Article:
Desmond, as well as his stories, was always charming and larger than life. He stumbled his way through his education and finally ended up in Trinity College, Dublin. He later joined the Royal Air Force where he confessed to doing ‘very little indeed, bar drink tea and smoke cigarettes’! Desmond would entertain all at the Castle Leslie Estate dinner table with exciting and terrifying yarns about his time as a dashing Spitfire pilot, boasting of bravely destroying large numbers of aircraft – unfortunately most of which he happened to be piloting at the time!
Desmond went on to marry an actress, Agnes Bernelle. They lived a thespian life in London and raised three children, Sean, Mark and Antonia, in between nightclubbing with the likes of Mick Jagger and Marianne Faithful. During that time, Desmond wrote many novels, as well as an international best-selling collaboration with George Adamski on Ufology, entitled Flying Saucers have Landed.
As well as probing into the possibilities of life on other planets, Desmond was a pioneer of electronic music, and in the late 1950s experimented with an avant-garde genre known as ‘musique concrete’. In 1960 he produced the album Music of the Future, an experimental album of electronic music with an otherworldly quality. Desmond would play with all kinds of sounds - including church bells, bird sounds, motor horns and engines - to create music. Desmond’s works were used in some BBC programmes of the period, including the cult classic Doctor Who, as well as a children’s radio series, called The Lost Noises Office.
Desmond went on to open one of the first rural nightclubs in Ireland in the form of ‘Annabel on the Bogs’, which was held in the Lodge in the mid 1960s and even featured on an episode of RTE’s Nationwide in 1966!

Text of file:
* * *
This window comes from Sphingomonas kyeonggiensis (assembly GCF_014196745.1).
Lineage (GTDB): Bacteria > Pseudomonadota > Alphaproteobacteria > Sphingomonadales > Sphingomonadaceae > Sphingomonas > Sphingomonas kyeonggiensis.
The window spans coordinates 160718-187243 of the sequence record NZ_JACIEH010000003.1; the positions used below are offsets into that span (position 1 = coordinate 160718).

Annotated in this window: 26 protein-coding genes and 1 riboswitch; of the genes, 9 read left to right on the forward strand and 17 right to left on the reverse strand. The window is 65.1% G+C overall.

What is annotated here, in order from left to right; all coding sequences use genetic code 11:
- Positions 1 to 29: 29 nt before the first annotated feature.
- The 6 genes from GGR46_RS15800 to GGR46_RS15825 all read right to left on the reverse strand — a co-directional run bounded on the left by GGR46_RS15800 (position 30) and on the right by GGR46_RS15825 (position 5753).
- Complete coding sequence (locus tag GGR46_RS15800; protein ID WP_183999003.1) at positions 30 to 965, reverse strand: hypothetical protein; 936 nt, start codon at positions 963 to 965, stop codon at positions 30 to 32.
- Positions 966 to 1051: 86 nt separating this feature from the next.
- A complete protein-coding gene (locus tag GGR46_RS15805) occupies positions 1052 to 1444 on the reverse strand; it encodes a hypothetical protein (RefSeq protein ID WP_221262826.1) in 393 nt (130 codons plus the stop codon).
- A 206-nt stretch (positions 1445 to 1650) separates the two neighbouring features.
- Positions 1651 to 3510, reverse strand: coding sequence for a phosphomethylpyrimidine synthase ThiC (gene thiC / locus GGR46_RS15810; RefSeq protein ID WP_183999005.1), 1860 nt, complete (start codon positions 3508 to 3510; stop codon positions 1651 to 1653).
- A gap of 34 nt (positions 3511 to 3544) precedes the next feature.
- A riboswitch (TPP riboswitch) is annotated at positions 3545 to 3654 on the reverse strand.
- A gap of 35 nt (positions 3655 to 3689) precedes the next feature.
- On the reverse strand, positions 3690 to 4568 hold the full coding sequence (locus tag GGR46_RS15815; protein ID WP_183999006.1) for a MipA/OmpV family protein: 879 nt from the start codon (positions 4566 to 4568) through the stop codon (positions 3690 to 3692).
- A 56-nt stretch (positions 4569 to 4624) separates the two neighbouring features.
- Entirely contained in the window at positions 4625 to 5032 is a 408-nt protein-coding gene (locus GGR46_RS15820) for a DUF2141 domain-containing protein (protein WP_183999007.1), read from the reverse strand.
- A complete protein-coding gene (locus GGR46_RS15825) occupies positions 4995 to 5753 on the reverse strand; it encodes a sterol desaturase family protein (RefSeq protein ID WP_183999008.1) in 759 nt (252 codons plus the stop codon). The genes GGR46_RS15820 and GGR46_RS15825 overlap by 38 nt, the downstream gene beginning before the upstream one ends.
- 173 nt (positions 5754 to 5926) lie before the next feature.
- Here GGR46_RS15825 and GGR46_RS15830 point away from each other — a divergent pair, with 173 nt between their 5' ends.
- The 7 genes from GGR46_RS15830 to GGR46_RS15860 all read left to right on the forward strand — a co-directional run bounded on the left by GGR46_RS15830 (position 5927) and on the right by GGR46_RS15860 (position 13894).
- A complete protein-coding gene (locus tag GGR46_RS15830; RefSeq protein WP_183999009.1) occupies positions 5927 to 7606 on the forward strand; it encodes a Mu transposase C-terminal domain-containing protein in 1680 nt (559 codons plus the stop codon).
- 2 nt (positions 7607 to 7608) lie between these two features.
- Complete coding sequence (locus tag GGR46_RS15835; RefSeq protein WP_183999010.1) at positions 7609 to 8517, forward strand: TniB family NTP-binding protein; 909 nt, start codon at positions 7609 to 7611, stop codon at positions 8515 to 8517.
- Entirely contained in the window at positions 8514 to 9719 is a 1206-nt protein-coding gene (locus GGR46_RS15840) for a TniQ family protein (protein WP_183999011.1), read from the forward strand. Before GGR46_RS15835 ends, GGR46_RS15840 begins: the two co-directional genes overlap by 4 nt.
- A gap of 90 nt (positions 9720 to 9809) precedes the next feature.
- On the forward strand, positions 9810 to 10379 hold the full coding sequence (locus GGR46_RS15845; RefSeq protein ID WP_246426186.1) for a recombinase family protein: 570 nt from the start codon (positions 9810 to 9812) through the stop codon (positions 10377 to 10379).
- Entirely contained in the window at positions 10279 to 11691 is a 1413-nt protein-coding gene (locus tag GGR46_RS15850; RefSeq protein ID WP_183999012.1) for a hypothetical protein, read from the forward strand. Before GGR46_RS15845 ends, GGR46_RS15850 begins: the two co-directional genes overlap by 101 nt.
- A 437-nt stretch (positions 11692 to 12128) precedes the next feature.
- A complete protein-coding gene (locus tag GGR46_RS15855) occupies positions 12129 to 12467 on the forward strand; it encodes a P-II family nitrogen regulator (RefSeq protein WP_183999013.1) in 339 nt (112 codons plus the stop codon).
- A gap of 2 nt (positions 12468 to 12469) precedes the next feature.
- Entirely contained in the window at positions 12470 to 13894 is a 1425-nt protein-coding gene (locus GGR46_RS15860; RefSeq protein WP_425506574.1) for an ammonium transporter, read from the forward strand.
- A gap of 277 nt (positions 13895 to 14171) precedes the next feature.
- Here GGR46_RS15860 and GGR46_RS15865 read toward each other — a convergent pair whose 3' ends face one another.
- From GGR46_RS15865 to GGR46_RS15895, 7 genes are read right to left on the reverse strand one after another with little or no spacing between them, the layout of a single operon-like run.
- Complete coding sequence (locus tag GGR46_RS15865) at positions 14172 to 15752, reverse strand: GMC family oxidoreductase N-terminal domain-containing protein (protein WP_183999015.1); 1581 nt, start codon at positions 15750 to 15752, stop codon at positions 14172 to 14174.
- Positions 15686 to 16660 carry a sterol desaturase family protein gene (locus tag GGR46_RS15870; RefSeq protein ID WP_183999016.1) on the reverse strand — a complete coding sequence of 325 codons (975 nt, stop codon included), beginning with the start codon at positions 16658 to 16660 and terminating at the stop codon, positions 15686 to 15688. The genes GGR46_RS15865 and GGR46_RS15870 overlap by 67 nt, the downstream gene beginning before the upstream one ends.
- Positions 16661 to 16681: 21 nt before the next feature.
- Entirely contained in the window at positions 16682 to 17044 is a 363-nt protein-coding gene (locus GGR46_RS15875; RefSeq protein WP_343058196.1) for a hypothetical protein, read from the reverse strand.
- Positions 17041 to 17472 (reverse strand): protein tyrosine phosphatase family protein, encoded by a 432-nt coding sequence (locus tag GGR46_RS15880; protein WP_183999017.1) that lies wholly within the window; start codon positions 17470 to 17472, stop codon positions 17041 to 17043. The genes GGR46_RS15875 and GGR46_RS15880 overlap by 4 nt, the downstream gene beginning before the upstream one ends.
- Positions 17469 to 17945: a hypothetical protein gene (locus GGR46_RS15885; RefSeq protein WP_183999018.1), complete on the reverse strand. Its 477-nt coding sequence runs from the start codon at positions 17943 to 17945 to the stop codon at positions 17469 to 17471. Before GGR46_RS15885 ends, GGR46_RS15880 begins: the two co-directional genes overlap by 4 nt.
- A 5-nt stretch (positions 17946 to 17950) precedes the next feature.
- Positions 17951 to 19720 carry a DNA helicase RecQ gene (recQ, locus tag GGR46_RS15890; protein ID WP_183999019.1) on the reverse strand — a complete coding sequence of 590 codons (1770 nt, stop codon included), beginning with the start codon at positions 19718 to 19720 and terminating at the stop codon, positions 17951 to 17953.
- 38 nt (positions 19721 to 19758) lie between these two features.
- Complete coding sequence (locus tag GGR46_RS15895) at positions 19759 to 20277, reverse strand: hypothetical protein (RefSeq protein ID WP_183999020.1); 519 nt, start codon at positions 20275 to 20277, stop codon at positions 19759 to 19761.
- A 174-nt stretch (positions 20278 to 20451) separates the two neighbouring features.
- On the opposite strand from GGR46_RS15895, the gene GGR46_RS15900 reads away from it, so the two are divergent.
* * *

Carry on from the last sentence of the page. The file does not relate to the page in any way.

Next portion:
He is also infamously remembered for punching Bernard Levin in 1962 on the live satirical television show That was the Week that Was, in response to a scathing review of Bernelle’s play An Evening of Savagery and Delight. Whilst he claimed that this was to protect his wife’s honour, Agnes would later claim in her biography that the show was poorly received because Desmond’s custom-built loudspeakers were placed incorrectly under the stage and as a result those further back in the theatre could not hear her singing. She claimed that he punched Levin more out of embarrassment than anything!
After marrying his second wife Helen, he moved back to Castle Leslie Estate along with their two daughters, Samantha and Camilla. Here he became the country squire and concentrated on turning the Estate into a heavenly place to ride horses. He retired to the south of France but his heart always belonged to his beloved green lake, Glaslough. He passed away in 2001.
Desmond's Room has recently undergone a luxurious refurbishment and gives beautiful views of the Castle lawns and lake. The decadent surroundings make it ideal for a romantic getaway in Ireland.